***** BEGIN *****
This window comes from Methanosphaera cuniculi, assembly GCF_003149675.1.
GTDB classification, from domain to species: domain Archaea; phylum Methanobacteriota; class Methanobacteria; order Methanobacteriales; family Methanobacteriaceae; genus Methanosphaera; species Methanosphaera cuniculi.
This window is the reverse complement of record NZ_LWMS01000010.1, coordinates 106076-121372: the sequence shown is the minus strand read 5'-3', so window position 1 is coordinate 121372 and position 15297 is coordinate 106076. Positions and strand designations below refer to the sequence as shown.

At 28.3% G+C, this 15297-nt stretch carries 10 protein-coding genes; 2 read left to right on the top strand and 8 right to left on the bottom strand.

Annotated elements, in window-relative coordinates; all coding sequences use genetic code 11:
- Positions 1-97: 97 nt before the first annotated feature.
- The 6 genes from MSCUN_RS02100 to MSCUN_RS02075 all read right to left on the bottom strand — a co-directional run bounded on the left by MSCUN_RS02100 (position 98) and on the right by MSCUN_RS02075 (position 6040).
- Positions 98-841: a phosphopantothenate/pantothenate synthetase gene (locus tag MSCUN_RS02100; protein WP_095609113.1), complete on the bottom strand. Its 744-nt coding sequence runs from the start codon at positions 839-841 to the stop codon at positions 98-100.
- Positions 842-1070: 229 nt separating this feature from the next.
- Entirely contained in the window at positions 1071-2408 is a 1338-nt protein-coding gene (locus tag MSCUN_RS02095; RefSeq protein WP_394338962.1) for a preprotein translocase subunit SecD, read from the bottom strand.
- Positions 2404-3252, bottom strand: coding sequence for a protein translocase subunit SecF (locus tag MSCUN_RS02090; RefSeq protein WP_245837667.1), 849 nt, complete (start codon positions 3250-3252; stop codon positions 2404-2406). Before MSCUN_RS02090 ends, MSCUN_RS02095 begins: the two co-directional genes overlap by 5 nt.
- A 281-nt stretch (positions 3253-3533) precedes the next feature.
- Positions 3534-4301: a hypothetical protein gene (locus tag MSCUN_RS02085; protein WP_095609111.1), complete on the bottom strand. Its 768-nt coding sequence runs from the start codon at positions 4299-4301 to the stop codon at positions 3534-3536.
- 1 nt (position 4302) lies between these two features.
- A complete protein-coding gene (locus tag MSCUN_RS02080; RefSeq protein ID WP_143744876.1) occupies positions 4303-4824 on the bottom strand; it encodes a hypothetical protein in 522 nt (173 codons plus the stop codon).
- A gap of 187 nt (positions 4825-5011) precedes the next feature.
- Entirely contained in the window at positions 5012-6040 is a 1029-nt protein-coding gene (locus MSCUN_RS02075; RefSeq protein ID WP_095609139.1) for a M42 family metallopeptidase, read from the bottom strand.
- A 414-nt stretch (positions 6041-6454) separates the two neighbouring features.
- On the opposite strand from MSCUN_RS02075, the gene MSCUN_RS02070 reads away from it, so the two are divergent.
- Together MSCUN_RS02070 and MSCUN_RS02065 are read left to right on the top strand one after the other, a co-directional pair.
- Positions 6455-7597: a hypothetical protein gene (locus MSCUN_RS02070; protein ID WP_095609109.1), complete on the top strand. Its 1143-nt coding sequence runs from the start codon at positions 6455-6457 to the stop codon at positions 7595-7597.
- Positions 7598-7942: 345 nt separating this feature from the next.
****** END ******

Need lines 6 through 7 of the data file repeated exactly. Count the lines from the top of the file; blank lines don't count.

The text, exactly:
- Positions 1-97: 97 nt before the first annotated feature.
- The 6 genes from MSCUN_RS02100 to MSCUN_RS02075 all read right to left on the bottom strand — a co-directional run bounded on the left by MSCUN_RS02100 (position 98) and on the right by MSCUN_RS02075 (position 6040).